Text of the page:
Why Good Employees Quit

James Lintern

May 2015 ⋅ 3 min read

If you run a business, watching your best employees walk out of the door one after the other is no laughing matter - particularly if they're your most experienced and most effective staff. So, why do good employees quit? You could probably fill a book with a list of reasons, but here are a few that might shed some light on the problem.

1. Poor management

There’s a saying, “People don’t leave companies, they leave their managers” showing that good leadership is crucial to keeping talented people. If staff have a poor opinion of their boss and feel that he or she doesn’t care, then morale can plummet. Just because someone works hard, it doesn't mean they have the ability to lead people or make a good supervisor, manager or team leader.

Businesses need to make sure that the people they place in management roles have the skills to engage with staff, give them a sense of purpose to help them feel they make a difference. That can be a win-win situation because creating a happy work environment can increase productivity and retain staff.

2. Poor rewards

If rewards and appreciation are limited or non-existent, staff can feel they are not being compensated enough for their work. A feeling of being under appreciated will only lead to resentment and dissatisfaction. Some employees may say 'enough is enough' and leave. Rewarding staff is not always about a bigger pay packet or an unexpected bonus (although who would say no?).

Employees can be rewarded in many different ways. It might boil down to offering more paid leave, corporate recognition in a press release, or simply telling someone in a memo or to their face what a fantastic job they have done. The efficacy of each method depends on the context and the employee's personality. An employee who is thinking about leaving may decide to stay after all if they feel appreciated.

3. Poor promotion opportunities

Many people quit because they feel they are overlooked for promotion time and again, and begin think they have no good prospects at the company. Also, hiring and promoting for favouritism is a recipe for alienating well-performing employees. When someone is busting a gut and sees undeserving employees who don’t work as hard as they do get the juicy promotions, it’s like a kick in the teeth.

Even the most loyal of employees will be annoyed if a senior position is given to the boss’s best friend’s sister or brother who is clearly not qualified to do the job. It’s important for management to bear in mind the impact their decisions may have on their staff. And in some cases, it may be important to share reasons for certain promotions or appointments if they aren't immediately apparent to other staff.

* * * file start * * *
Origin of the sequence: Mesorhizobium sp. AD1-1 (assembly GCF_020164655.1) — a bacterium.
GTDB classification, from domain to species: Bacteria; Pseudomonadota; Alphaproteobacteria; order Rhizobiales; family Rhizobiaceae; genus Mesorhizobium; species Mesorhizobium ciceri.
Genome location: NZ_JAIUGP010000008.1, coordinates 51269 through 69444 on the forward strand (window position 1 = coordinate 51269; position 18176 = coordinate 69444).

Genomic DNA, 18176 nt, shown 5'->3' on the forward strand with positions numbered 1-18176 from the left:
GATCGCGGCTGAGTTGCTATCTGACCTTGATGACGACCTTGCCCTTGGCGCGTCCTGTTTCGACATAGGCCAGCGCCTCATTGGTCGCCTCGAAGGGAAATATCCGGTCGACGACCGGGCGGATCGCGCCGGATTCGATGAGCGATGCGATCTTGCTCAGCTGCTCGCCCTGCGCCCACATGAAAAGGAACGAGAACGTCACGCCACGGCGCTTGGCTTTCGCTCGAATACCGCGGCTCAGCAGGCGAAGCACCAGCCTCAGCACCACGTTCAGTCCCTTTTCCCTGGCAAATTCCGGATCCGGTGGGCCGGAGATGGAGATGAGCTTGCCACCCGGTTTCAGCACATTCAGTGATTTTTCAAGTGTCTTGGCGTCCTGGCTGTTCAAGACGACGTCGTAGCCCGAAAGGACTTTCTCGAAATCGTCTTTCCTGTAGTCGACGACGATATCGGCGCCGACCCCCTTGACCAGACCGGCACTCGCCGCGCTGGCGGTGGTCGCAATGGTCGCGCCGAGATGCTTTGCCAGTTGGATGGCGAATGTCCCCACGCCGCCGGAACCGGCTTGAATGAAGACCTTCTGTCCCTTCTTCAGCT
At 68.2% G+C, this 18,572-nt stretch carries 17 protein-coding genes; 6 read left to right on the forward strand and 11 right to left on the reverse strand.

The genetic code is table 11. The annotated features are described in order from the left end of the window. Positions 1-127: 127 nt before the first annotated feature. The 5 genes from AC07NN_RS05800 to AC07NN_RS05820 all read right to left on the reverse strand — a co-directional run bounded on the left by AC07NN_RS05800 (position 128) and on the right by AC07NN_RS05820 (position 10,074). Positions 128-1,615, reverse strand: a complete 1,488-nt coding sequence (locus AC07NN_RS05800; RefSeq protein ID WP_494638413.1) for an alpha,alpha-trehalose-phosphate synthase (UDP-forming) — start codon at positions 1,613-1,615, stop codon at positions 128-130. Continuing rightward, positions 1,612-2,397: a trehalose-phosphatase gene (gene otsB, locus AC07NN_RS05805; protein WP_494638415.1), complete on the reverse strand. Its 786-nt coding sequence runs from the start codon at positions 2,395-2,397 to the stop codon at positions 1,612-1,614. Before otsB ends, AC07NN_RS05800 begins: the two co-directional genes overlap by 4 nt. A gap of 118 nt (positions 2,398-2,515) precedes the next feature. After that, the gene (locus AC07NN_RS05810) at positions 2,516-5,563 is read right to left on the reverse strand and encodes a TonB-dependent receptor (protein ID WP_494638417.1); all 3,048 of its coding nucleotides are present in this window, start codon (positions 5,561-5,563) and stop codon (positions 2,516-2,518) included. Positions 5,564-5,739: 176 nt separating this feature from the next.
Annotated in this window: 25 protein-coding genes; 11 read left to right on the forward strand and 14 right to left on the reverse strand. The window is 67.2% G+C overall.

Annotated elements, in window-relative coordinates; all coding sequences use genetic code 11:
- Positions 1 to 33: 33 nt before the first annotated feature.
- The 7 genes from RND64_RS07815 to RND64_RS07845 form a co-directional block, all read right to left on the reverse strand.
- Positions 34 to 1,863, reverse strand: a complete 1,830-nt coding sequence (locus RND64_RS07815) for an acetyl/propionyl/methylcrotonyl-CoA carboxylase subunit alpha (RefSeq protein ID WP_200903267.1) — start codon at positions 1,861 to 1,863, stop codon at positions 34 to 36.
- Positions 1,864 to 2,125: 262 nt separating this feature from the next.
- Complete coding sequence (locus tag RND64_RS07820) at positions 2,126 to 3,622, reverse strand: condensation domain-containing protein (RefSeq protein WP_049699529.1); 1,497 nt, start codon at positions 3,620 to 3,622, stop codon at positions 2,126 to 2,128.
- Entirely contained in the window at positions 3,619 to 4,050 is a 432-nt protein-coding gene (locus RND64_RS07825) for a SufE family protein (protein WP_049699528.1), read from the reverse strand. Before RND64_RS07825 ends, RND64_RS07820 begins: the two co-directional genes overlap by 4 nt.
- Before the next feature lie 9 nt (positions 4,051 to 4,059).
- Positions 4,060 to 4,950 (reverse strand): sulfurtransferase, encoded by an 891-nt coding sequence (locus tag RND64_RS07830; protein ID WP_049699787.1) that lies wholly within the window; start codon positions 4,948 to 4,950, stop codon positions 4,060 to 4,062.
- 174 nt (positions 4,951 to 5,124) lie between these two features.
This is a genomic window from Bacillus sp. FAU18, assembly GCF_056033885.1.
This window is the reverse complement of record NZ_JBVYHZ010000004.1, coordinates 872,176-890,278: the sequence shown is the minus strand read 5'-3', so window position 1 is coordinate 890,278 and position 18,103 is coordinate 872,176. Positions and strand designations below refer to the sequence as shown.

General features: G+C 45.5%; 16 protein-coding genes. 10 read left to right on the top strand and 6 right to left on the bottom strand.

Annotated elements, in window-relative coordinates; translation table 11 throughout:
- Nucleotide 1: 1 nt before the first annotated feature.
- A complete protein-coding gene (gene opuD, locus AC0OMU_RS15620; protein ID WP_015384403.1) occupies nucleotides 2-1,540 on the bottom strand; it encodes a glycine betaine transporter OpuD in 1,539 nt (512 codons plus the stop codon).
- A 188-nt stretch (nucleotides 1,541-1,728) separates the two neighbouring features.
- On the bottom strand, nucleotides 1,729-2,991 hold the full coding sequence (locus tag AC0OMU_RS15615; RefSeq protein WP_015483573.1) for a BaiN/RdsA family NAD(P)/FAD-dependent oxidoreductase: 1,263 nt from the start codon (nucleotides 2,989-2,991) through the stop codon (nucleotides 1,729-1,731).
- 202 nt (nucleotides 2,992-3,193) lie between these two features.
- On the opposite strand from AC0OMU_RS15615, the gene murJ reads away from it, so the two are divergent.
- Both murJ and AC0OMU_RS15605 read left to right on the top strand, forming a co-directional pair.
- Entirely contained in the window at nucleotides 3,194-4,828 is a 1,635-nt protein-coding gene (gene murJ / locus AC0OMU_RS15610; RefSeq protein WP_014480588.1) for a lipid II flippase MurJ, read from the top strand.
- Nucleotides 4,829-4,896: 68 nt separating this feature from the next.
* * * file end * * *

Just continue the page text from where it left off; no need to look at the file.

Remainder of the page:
4. Churn and burn

You may have heard the saying, “All work and no play makes Jack a dull boy.” Sometimes being a good worker can be more of a curse than a blessing. Extra work is often heaped on those who are reliable and will get the job done instead of those who are lazy and unreliable.

It’s easy for people to start to feel overwhelmed when they are given more responsibility that a boss thinks they can handle. This can lead to burnout. People need a good work/life balance to have the time to spend with family, have fun and pursue other interests. It’s good that a boss recognises that a staff member is hardworking, but in the end they have to strike the right balance.

5. Poor work atmosphere

In today’s fast-paced world, a long commute and then working eight hours chained to your desk, machine or the shop floor is not very attractive to many employees. And if there's a bad atmosphere at work, this makes it even less appealing. The rot will soon set in and people will leave. Businesses may need to be more proactive and look at ways to improve their work environment if they are to attract new talent and keep the talent they already have.

The ability to engage and retain talented people is an important skill for managers, and communicating with staff is a good way to find out what it takes for them to remain loyal. Hopefully, employers will bear this in mind and take steps to stop good employees quitting. Remember, prevention is always better than cure!